‘If you want to change the world, pick up your pen.”           Martin Luther

November 25, 1862 – The White House, Washington, D.C.: Abraham Lincoln wasn’t looking forward to meeting with anti-slavery activist Harriet Beecher Stowe. She had been openly critical in the newspapers of his slowness to issue a presidential proclamation to free the slaves. When they met in the Oval Office, Lincoln shook her hand, stared down at her, and commented, “So you are the little woman who wrote the book that started this great war?” Harriet wasn’t sure what to say, so she just smiled.

Harriet Beecher was the seventh of 11 children born to the famous Congregational preacher Lyman Beecher. Her father always encouraged his children to make their mark in the world. All seven of Harriet’s brothers were preachers. From an early age, her love was writing. She was educated at the Hartford Female Seminary, a school her older sister had established and one of the finest academies for girls in the country.  

When Harriet was 21, her father accepted the position of president of Lane Seminary, in Cincinnati Ohio, and moved the family from Connecticut. The slave auctions across the Ohio River in Kentucky were the family’s first exposure to slavery. They were appalled by what they saw. The Beechers became ardent abolitionists who sometimes opened their house to runaway slaves headed north.

In 1836, 25-year-old Harriet met Calvin Stowe, a Bible professor at the seminary. They married four years later and would go on to have seven children. Calvin encouraged Harriet’s writing, and she wrote numerous magazine articles covering a wide range of topics from homemaking to religion.

Burdened by the nearby slave trade, Harriet’s older sister Catherine challenged her, “If I could use a pen like you can, I would write something that would make this whole nation feel what an accursed thing slavery is.” Harriet took the words to heart. While praying, she got an idea for a book and began to write by candlelight after her children were in bed.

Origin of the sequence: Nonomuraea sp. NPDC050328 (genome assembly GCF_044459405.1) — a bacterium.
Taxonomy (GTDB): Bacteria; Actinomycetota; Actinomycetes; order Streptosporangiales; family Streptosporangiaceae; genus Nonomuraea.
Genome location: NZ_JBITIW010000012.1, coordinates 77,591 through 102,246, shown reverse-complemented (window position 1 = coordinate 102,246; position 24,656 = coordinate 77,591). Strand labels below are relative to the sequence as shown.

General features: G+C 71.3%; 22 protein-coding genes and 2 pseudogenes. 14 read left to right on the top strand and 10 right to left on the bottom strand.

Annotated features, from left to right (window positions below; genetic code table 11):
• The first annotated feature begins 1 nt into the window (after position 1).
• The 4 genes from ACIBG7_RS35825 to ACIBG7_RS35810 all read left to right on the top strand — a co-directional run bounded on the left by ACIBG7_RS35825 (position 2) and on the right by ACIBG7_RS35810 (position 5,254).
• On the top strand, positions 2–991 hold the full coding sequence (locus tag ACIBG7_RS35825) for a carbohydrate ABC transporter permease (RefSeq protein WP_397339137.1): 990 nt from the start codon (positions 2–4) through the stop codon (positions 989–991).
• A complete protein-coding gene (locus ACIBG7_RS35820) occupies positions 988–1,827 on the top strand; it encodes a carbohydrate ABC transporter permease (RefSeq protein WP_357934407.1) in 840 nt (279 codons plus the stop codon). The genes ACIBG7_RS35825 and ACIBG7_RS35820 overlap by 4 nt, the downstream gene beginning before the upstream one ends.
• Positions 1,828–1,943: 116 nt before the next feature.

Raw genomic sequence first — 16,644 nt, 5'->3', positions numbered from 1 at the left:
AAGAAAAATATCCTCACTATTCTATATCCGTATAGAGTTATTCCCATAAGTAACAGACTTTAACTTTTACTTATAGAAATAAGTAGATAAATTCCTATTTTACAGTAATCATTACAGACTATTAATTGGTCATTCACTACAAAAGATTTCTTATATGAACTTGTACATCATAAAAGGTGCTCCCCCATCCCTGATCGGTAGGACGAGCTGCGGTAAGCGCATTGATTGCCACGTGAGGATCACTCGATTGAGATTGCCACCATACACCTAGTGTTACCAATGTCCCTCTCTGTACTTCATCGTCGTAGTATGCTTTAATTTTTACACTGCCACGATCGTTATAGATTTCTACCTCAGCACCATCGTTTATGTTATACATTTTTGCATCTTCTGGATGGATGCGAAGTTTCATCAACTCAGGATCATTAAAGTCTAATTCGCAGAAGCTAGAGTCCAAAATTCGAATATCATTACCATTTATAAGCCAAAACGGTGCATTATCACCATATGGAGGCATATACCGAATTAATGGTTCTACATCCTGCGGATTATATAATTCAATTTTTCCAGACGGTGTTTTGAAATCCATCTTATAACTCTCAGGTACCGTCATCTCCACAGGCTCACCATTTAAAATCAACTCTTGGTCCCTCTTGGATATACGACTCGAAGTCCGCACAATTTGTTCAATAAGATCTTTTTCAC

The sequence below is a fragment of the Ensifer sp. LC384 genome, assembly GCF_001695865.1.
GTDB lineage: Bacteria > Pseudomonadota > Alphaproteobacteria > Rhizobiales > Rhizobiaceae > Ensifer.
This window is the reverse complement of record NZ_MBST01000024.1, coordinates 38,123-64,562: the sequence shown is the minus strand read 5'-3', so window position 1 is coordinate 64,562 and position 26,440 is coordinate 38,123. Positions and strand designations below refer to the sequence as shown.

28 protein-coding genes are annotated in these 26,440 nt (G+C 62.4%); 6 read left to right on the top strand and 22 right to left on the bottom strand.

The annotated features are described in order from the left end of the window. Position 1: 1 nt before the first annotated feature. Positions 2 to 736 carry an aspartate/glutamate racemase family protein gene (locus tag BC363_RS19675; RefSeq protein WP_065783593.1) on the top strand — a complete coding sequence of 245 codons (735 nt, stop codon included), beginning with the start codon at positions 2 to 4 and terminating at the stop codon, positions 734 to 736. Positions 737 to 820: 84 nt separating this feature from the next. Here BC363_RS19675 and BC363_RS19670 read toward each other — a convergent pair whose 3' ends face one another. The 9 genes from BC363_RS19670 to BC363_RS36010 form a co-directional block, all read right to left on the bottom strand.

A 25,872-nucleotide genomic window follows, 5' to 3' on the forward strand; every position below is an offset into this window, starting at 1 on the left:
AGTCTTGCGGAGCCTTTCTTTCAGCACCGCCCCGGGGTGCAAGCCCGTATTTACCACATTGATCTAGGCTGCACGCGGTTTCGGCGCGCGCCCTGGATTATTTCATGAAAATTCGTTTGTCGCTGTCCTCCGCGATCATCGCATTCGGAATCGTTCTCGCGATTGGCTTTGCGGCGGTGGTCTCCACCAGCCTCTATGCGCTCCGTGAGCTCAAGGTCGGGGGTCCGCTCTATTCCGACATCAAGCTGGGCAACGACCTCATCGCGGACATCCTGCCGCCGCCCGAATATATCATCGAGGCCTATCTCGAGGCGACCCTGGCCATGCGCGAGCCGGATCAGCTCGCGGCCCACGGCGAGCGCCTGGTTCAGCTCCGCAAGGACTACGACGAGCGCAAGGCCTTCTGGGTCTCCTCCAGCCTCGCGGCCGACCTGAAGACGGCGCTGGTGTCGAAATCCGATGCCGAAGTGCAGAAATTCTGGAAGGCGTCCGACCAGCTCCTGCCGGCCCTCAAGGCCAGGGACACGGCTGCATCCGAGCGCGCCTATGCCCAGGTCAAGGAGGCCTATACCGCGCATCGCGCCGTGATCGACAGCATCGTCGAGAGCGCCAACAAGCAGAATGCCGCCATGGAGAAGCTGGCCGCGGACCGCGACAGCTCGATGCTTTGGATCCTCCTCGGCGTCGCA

In March 1851, National Era, an abolitionist newspaper in Washington, D.C., published Harriet’s first column, titled “Uncle Tom’s Cabin”. The column so grabbed the capital city’s attention that over the next 10 months the newspaper published 41 weekly columns from Harriet.

Uncle Tom’s Cabin was published in its entirety as a book in March 1852. It focused on the struggles of Tom, a slave who was sold numerous times and physically abused by his owners. The book was a runaway bestseller with unprecedented sales. Ten thousand copies were sold in the first week and 50,000 within two months. The publisher could not keep up with demand. By year’s end, more than 300,000 books were sold.

Uncle Tom’s Cabin was controversial from the day it was released. According to poet Langston Hughes, “It was the most cussed and discussed book of its time.” Abolitionists adopted it as their rallying cry, while outraged Southerners accused Harriet of presenting an unrealistic, one-sided view of slavery. In 1853, in response to the backlash and to prove her book was based on actual slaves, Harriet published The Key to Uncle Tom’s Cabin, a detailed bibliography of her sources.

By November 1862, when Harriet met with Abraham Lincoln at the White House, two million copies of her book had been sold in America and another million in England. It caused people to see slavery through the eyes of its victims. During their brief but cordial meeting, the president shared the impact that Uncle Tom’s Cabin had on him as he wrestled with the decision about whether to free the slaves. 

On January 1, 1863, six weeks after meeting with Harriet, the president issued the Emancipation Proclamation as the nation approached its third year of a bloody civil war. The proclamation freed all slaves, although the war raged on until April 1865.

Harriet Beecher Stowe was the most influential writer of the century. She wrote 30 books, but none impacted the world like Uncle Tom’s Cabin which was second only to the Bible in book sales in 19th century America. It was published in more than 70 languages. The little woman with the mighty pen influenced a president and changed the course of a nation.